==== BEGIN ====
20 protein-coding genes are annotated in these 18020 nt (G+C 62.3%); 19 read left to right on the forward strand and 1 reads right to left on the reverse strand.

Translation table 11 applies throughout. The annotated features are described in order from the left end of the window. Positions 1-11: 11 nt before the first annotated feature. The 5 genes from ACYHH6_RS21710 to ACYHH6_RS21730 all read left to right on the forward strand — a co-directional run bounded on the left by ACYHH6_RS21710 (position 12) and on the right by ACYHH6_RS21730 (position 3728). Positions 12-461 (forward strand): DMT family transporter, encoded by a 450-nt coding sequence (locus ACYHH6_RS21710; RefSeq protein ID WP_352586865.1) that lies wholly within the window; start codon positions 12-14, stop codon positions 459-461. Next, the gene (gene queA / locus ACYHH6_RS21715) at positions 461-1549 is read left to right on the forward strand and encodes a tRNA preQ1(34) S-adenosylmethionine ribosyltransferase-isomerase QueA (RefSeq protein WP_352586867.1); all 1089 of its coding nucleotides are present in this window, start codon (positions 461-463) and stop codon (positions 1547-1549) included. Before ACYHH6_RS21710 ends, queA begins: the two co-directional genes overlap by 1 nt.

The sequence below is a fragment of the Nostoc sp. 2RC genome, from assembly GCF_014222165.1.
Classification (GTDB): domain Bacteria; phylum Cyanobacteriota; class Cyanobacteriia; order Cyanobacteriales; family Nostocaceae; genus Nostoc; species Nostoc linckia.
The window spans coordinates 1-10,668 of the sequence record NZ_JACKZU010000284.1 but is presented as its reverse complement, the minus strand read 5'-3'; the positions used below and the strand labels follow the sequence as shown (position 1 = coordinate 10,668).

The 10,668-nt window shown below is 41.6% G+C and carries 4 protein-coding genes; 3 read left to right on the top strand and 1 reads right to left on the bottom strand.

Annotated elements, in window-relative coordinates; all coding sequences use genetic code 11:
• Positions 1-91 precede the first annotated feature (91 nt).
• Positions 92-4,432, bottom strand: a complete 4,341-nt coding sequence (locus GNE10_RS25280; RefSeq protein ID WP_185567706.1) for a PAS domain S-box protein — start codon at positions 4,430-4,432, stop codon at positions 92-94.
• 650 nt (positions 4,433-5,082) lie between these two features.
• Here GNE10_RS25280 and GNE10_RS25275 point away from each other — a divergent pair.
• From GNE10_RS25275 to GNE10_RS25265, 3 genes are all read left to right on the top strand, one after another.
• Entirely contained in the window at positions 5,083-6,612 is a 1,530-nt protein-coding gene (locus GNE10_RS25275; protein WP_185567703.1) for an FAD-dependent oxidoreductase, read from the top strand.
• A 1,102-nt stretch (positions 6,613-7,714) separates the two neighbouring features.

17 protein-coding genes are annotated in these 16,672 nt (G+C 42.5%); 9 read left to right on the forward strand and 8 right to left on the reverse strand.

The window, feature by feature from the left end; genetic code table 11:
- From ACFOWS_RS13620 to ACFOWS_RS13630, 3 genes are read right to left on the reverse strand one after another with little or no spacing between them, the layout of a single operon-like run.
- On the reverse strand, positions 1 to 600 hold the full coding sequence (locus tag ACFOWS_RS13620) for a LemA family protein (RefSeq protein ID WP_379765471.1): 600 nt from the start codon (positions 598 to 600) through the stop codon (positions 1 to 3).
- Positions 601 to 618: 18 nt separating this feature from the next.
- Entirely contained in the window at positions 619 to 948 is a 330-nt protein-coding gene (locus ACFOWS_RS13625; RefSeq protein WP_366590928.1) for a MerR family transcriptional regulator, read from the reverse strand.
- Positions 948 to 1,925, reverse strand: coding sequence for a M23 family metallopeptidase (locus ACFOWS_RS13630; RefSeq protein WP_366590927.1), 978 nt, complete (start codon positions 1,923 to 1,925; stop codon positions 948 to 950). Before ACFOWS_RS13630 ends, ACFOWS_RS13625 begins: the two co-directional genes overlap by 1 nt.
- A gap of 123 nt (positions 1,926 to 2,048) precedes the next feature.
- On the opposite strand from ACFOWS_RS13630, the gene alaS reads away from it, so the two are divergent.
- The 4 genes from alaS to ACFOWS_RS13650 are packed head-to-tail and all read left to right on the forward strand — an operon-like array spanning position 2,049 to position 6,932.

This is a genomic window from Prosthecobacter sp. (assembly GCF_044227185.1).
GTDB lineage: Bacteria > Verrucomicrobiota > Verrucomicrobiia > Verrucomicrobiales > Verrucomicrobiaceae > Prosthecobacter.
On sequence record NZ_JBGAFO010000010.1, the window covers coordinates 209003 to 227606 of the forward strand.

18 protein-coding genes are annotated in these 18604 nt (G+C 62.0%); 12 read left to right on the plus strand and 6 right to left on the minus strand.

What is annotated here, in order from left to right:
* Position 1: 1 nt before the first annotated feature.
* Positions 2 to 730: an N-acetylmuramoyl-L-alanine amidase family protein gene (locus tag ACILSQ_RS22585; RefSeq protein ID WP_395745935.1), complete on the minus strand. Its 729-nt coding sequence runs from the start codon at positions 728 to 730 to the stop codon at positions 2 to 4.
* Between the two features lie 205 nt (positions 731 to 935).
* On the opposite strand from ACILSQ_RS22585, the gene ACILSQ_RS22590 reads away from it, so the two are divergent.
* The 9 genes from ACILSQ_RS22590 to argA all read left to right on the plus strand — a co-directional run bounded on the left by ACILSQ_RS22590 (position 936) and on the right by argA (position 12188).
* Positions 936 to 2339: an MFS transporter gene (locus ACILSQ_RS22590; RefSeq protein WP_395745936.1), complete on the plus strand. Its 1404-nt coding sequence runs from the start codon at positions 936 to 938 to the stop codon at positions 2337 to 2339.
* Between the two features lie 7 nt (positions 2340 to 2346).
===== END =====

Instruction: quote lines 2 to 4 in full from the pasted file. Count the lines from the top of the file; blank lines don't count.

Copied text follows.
Translation table 11 applies throughout. The annotated features are described in order from the left end of the window. Positions 1-11: 11 nt before the first annotated feature. The 5 genes from ACYHH6_RS21710 to ACYHH6_RS21730 all read left to right on the forward strand — a co-directional run bounded on the left by ACYHH6_RS21710 (position 12) and on the right by ACYHH6_RS21730 (position 3728). Positions 12-461 (forward strand): DMT family transporter, encoded by a 450-nt coding sequence (locus ACYHH6_RS21710; RefSeq protein ID WP_352586865.1) that lies wholly within the window; start codon positions 12-14, stop codon positions 459-461. Next, the gene (gene queA / locus ACYHH6_RS21715) at positions 461-1549 is read left to right on the forward strand and encodes a tRNA preQ1(34) S-adenosylmethionine ribosyltransferase-isomerase QueA (RefSeq protein WP_352586867.1); all 1089 of its coding nucleotides are present in this window, start codon (positions 461-463) and stop codon (positions 1547-1549) included. Before ACYHH6_RS21710 ends, queA begins: the two co-directional genes overlap by 1 nt.

The sequence below is a fragment of the Nostoc sp. 2RC genome, from assembly GCF_014222165.1.
Classification (GTDB): domain Bacteria; phylum Cyanobacteriota; class Cyanobacteriia; order Cyanobacteriales; family Nostocaceae; genus Nostoc; species Nostoc linckia.